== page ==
Evening primrose has a long bloom time, offering nectar and pollen to moths, butterflies, hummingbirds, and many night-time pollinators from mid-summer to fall. Lemon-scented flowers sit atop leafy, upright stalks growing 2-4 feet tall, or up to 6 feet in ideal conditions. The fragrant flowers open at night and close around noon or later on cloudy days. It does best in full sun and moist, well-drained soils. Other growing conditions are tolerated, but growth will be on the shorter side.
Also known as “king’s cure-all” for its medicinal properties, evening primrose is a self-seeding biennial plant that forms a stubby rosette during the first year and sends up stems in its second year, during which it flowers, sets seed, and dies. Under UV light, primrose flowers display a nectar guide pattern that is only visible to bees and other pollinators, of which moths are the most important.
The plants are often found in disturbed areas. They fill flower beds at a moderate rate and thrive in dry, open areas.
Grows 2-4’ tall.
Prefers full sun and tolerates part shade.
Adapts to most well-drained soils and benefits from regular watering. Mulch roots to keep them cool and retain moisture.
Four-petaled, 2”-wide yellow flowers bloom after one year of growth.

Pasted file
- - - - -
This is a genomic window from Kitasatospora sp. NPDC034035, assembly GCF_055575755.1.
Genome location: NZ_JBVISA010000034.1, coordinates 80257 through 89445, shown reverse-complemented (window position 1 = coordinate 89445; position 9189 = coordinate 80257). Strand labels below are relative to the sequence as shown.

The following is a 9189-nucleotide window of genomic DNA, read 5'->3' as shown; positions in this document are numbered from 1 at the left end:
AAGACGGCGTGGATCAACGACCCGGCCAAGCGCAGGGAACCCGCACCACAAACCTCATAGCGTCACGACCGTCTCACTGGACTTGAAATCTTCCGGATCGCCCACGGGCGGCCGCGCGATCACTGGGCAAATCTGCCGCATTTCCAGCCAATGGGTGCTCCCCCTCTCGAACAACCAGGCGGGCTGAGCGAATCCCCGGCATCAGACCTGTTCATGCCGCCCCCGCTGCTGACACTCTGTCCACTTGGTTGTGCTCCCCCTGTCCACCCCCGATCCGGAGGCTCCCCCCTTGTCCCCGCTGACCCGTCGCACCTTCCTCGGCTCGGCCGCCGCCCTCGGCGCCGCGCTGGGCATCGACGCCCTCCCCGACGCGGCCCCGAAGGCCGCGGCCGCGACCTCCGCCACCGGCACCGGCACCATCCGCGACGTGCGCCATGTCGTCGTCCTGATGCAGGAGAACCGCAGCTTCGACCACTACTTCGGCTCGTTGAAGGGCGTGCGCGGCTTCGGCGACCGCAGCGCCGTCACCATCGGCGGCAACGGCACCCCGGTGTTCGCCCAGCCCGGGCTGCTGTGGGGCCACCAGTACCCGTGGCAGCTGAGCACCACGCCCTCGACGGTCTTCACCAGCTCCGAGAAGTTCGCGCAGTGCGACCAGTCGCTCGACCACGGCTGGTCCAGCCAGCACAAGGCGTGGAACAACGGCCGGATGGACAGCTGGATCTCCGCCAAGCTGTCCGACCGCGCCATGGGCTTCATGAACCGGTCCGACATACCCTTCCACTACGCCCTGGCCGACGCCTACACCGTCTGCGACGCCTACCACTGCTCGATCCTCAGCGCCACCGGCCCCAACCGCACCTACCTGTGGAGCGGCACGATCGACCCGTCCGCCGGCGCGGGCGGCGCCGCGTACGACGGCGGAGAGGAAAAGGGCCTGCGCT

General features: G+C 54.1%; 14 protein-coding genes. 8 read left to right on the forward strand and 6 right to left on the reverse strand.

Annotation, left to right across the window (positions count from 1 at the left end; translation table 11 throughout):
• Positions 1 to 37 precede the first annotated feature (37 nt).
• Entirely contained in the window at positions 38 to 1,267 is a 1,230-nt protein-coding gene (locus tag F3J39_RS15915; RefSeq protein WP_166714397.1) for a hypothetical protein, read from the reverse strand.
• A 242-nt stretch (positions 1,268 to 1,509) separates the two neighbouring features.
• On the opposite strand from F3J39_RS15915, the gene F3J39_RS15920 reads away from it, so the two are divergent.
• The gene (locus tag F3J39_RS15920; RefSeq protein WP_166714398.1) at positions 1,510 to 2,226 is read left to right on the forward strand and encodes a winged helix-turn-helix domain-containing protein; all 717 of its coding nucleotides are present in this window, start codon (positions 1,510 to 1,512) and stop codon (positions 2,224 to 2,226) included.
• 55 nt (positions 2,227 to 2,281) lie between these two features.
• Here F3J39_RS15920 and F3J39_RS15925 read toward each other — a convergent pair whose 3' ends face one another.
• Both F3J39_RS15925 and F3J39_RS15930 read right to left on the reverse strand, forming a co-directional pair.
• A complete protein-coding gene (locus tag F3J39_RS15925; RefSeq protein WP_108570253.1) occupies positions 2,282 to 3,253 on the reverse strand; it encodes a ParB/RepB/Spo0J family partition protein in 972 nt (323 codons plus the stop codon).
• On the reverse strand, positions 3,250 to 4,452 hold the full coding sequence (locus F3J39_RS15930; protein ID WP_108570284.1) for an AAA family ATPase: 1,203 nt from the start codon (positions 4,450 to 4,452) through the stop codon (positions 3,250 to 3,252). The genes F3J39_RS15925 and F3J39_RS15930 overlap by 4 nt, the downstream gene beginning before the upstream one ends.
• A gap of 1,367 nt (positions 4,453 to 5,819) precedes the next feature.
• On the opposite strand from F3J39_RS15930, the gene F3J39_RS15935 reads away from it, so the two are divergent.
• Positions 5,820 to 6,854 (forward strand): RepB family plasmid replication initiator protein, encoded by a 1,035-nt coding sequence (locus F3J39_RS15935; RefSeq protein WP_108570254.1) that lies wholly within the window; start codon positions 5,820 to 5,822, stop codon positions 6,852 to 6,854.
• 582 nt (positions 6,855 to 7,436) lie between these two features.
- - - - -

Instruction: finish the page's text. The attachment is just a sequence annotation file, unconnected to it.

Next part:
Basal leaves form a rosette in the first year. Lance-shaped, wavy-edged stem leaves develop the second year.
Moths are the most important pollinator of the flowers, particularly Sphinx moths. Other visitors include hummingbirds, honeybees, bumblebees, and primrose miner bee. In central Ohio, the caterpillars of 15 species of some of our showiest moths feed on the foliage. This includes the stunning primrose moth, and other beauties such as pearly wood nymph, white-lined sphinx, grape leaffolder, arge tiger, nessus sphinx and primrose cochylid moths. Various beetles feed on the foliage and the seeds are eaten by goldfinches.
Medicinal, Edible, and Other Uses:
All of the plant parts are edible and have a mild taste. Roots of young plants can be eaten raw or cooked like potatoes. Before flowering occurs, leaves may be sautéed or used in soups or salads. Stems may be peeled and eaten raw or fried. Flower buds are a treat when pickled or added to salads and soups. Whole seeds may be roasted or used in pastries. Plants are toxic to cats and dogs.
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